Catherine Wong is a 17-year-old high school student from New Jersey who she is already making a name for herself in both the science and technology communities.
Wong has developed a Bluetooth-enabled device that allows for remote cardiac examination.
It all started with the annual Google Science Fair contest. Wong was a finalist, but she won National Public Radio's "Joe's Big Idea" video contest.
Her goal was to create a useful product for all the millions of people who have limited medical access but possess a cell phone that could test an
individual's heart. The device she made is like a portable electrocardiogram, or ECG/EKG, a test performed countless times every day in hospitals around the world.
"The purpose of this study was to design and evaluate a Bluetooth-enabled telemedical electrocardiograph prototype capable of transmitting an EKG image for remote
examination using a cellphone to determine prototype feasibility as a method for remote cardiac examination. electrocardiograph, a graphical display of minute
transthoracic voltage fluctuations due to heart muscle depolarization, requires amplification of the electrical signal and then a method of display.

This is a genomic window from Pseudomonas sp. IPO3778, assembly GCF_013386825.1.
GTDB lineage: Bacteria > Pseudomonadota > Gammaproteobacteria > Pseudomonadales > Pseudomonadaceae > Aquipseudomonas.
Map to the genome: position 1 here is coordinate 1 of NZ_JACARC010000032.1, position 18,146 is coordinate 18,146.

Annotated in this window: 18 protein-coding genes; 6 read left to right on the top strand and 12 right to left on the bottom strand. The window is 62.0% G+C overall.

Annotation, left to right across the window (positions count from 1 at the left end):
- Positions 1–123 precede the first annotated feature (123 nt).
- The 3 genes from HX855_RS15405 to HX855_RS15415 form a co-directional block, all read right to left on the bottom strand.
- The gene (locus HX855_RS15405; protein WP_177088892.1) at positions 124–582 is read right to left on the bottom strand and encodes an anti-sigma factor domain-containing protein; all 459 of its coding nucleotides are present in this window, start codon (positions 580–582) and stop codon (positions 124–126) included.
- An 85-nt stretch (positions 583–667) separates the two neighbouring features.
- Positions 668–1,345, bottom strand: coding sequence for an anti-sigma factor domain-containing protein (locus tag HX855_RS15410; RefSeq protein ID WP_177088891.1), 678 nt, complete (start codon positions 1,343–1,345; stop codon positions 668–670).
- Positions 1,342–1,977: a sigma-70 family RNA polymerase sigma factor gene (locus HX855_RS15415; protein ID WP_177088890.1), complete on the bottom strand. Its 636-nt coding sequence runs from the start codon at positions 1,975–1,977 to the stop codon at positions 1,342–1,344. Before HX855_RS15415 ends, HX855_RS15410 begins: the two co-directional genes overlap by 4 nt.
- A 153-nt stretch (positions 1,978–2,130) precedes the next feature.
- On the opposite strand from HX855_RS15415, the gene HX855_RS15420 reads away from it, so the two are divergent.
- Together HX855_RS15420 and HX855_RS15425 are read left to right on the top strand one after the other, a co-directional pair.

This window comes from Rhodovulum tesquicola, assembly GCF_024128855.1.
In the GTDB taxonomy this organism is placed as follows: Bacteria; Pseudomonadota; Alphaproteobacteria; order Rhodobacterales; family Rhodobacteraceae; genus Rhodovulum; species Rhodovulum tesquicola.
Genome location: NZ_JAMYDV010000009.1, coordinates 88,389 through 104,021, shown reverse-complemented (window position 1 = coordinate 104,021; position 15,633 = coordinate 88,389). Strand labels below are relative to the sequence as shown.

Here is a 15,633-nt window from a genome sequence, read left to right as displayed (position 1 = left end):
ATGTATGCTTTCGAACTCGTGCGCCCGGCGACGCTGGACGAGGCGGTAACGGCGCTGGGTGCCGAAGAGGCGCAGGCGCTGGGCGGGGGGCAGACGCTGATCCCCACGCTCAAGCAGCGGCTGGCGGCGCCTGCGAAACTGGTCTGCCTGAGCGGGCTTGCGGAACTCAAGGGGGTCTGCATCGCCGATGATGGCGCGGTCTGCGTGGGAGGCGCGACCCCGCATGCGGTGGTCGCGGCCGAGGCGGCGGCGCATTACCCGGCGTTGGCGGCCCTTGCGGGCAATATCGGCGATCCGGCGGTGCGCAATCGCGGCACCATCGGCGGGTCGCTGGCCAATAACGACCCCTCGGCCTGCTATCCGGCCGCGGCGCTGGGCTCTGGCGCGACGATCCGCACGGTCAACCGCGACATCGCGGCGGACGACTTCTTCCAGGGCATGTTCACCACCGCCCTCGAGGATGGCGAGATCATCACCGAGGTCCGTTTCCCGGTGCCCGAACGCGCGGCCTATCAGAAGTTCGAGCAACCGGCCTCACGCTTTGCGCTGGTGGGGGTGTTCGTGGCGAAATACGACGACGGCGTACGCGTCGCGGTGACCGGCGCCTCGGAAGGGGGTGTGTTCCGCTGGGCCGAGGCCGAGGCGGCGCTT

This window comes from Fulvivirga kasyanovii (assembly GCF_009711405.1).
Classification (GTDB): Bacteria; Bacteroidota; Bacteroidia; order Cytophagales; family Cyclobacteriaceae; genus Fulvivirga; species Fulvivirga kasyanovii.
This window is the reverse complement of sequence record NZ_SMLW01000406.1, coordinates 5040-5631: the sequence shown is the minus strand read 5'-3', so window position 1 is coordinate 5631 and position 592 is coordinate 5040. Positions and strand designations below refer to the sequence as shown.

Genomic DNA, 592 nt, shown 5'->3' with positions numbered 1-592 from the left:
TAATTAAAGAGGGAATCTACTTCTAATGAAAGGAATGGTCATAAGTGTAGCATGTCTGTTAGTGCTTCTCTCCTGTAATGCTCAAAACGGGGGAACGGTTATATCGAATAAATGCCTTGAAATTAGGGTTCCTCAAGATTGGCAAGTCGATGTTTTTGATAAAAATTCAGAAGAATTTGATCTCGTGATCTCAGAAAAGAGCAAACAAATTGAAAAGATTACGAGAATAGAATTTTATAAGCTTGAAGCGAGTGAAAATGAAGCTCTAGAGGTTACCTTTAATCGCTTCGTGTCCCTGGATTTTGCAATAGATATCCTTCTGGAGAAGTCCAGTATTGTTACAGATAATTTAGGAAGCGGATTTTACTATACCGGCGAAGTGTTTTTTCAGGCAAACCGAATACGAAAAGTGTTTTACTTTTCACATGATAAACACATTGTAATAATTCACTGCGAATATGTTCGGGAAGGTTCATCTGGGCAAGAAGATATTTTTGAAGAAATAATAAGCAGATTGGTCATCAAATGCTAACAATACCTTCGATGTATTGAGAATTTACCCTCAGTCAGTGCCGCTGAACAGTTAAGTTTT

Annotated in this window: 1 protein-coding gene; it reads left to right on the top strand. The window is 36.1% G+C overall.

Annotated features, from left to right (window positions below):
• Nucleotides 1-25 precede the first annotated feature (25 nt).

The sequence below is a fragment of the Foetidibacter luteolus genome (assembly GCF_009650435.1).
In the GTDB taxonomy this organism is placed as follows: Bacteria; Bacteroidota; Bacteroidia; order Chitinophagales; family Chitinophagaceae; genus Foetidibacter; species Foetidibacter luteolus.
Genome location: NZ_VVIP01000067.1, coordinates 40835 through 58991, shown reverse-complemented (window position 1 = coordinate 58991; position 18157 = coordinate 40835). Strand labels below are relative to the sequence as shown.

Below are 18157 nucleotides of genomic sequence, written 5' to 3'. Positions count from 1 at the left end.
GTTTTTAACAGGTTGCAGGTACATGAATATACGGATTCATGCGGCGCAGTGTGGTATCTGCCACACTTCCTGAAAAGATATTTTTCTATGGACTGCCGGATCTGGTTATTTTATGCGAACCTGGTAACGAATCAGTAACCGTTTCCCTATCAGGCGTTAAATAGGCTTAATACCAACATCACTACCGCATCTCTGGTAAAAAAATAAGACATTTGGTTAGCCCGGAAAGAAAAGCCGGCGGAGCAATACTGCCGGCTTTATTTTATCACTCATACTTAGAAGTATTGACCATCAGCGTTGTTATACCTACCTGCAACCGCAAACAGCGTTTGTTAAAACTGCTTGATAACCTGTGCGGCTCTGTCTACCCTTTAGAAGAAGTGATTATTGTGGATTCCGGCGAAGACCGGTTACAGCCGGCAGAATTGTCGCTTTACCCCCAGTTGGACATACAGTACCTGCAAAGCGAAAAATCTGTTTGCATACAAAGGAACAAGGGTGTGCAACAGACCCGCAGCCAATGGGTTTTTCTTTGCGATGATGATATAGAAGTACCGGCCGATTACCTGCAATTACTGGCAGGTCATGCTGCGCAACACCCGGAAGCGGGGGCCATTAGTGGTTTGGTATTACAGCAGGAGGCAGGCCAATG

Device construction involved creation of two separate components, a Bluetooth-enabled wireless transmitter with a microprocessor programmed
to read the EKG output for display on the cell-phone, and instrumentation amplification circuitry to amplify cardiac electrical activity.
The final cell-phone compatible wireless EKG prototypes successfully demonstrate the feasibility of the concept of remote cardiac EKG transmission over cellular
networks, and allowed for three-lead EKG images using multiple electrode placements to be saved and stored. It provides a cost-effective alternative to traditional,
non-portable EKG devices and telemedical systems, with low initial equipment requirements and flexibility for integration with digitized healthcare systems."
Cahterine Wong is a clever and ambitious student who wants to help people in need.
Wong received help from her high school physics teacher on the electrical engineering and Java programming aspects of her concept.
The teacher "let her borrow equipment and talked through the many problems with her. After months of building, testing and failure, she came up with a
working ECG that connected to a cellphone using Bluetooth wireless signals.
The heart rhythms are displayed on the phone's screen, thanks to a Java app that she wrote."
"I'm going to keep going on this project, making it smaller, cheaper, more durable," said Wong.
Her dream is to actually get it working for patients
in developing countries. "That's who I aimed the project at, and that's who I'm working for."